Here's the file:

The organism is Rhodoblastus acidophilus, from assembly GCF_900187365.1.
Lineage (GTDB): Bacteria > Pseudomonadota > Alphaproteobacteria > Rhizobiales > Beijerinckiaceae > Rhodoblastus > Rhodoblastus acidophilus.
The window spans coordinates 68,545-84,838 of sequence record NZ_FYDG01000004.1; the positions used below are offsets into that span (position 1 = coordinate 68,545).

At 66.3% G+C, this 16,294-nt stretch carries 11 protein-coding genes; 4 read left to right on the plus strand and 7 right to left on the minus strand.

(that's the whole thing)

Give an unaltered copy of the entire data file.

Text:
The organism is Rhodoblastus acidophilus, from assembly GCF_900187365.1.
Lineage (GTDB): Bacteria > Pseudomonadota > Alphaproteobacteria > Rhizobiales > Beijerinckiaceae > Rhodoblastus > Rhodoblastus acidophilus.
The window spans coordinates 68,545-84,838 of sequence record NZ_FYDG01000004.1; the positions used below are offsets into that span (position 1 = coordinate 68,545).

At 66.3% G+C, this 16,294-nt stretch carries 11 protein-coding genes; 4 read left to right on the plus strand and 7 right to left on the minus strand.